Questions about modeling Fokker-Planck equation

I’m interested in solving a certain Fokker-Planck equation. The goal is to learn an underlying potential energy function given a time series of the evolution of a distribution.

I’m planning to use the approach of this paper. Briefly, they discretize the distribution in space and set up a master equation describing hops between adjacent grid points where the rate is governed by the difference in energy. This results in physically and thermodynamically consistent evolution of the distribution.

To predict the dynamics at some time t, they use the matrix exponential:

p(x, t) = \exp(R(t-t_0)) p(x, t_0).

This has the nice property of ensuring normalization and positivity given a p(x, t_0) with those properties. This is critically important, as p is a probability density.

That said, I have two concerns about this.

First, the rate matrix R will be very sparse, but it’s exponential will be dense, resulting in a huge blow-up in memory usage and limiting problem sizes.

Second, my understanding is that matrix exponential uses BLAS. Will it be possible to differentiate through this? I.e. is there an adjoint defined?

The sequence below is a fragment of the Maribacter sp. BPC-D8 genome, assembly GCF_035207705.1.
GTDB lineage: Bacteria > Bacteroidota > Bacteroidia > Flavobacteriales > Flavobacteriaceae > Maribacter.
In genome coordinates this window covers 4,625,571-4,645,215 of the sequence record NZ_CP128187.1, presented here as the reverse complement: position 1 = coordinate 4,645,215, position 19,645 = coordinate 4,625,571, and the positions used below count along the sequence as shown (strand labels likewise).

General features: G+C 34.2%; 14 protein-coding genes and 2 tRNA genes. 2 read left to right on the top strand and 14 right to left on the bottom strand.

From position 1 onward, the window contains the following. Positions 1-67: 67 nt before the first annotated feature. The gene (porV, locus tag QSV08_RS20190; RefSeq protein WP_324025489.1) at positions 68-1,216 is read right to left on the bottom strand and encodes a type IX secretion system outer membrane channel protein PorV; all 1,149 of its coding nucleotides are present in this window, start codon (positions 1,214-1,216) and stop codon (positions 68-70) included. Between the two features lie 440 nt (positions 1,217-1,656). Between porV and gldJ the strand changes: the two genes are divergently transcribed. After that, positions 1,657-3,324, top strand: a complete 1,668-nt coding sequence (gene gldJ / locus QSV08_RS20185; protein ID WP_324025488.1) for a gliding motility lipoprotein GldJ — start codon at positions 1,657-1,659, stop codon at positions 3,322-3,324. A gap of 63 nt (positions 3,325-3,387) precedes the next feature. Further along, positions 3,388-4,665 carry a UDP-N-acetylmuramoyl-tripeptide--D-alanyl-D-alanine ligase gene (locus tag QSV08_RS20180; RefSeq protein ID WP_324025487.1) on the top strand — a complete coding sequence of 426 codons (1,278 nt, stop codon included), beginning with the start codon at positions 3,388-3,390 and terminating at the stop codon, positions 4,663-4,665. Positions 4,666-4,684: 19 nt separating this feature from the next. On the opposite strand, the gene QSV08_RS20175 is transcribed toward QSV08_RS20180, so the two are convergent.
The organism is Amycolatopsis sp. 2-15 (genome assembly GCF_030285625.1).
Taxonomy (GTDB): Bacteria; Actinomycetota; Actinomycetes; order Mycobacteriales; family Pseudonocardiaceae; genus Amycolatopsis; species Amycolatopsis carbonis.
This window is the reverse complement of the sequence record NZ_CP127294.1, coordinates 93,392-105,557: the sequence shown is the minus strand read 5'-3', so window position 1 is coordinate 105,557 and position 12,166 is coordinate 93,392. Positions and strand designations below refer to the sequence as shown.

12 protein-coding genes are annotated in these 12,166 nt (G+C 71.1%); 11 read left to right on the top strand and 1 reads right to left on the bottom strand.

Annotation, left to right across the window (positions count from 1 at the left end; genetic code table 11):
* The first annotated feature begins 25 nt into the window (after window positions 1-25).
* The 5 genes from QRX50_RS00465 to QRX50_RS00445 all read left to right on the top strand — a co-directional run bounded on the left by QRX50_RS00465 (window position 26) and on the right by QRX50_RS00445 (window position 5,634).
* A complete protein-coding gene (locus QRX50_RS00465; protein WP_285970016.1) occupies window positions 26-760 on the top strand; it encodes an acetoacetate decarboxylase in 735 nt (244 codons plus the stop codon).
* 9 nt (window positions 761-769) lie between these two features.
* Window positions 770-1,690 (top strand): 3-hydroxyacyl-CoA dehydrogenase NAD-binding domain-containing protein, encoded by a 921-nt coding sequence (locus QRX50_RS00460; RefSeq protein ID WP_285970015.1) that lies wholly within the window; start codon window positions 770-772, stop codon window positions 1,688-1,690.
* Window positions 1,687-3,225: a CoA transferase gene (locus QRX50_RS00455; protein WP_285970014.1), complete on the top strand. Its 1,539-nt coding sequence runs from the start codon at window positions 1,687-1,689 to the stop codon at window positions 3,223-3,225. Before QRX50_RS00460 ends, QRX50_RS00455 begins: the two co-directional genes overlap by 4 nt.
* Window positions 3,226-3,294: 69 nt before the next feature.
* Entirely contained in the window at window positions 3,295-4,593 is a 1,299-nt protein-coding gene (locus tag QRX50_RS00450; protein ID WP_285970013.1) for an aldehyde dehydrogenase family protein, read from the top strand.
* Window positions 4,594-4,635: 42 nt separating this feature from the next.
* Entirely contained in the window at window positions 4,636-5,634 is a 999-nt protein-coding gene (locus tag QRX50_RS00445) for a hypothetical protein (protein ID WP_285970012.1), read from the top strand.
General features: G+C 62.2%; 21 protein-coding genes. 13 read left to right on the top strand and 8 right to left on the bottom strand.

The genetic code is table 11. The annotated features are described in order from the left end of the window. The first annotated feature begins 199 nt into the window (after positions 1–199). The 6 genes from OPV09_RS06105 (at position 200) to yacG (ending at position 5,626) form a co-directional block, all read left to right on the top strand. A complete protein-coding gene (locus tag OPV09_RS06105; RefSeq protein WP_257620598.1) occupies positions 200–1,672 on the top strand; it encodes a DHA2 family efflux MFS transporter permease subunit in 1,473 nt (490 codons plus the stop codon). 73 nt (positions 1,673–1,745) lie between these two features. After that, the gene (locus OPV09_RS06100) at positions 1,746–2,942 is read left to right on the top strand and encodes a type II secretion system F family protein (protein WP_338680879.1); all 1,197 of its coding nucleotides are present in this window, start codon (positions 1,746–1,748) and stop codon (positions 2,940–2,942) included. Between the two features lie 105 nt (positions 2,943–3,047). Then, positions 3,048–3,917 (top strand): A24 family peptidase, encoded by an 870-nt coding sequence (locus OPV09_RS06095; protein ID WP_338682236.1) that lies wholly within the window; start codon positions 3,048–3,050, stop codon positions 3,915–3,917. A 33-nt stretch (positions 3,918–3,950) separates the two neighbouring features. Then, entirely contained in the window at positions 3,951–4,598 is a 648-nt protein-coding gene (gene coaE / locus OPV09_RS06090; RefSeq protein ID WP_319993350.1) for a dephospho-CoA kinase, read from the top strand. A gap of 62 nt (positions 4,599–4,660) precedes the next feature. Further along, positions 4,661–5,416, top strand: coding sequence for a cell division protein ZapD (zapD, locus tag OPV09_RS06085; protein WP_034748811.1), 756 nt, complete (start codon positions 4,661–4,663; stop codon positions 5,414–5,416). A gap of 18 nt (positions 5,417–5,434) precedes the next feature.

Alternatively, I could imagine solving the master equation using a standard ODE routine. Is there any way to ensure normalization and positivity? Is there a preferred solver for this type of problem?

Finally, setting up the rate matrix likely involves all sorts of indexing gymnastics, as the discrete grid needs to be flattened into a vector to express the problem in matrix form. Are there any routines to help make this less error-prone?


Just do what’s done in Optimizing DiffEq Code with upwinding on the advection and it should be rather simple to solve. With exponentials isn’t much better, and you’d want to use ExponentialUtiltities.jl etc. instead of straight matrix exponentiation if you want to get any speed.

Thanks for the reply.

After doing some more research, the Chang-Cooper discretization (also called exponential upwinding) seems to be a standard approach to this problem. It maintains conservation and positivity, which is critical for this application.

I should be able to implement this following your tutorial link.

One more question: I’m ultimately trying to learn the potential function, so I’ll need to back propagate through all of this. In the past, I’ve had lots of difficulty with this whenever in-place operations are used. Is this somehting that I should be concerned about?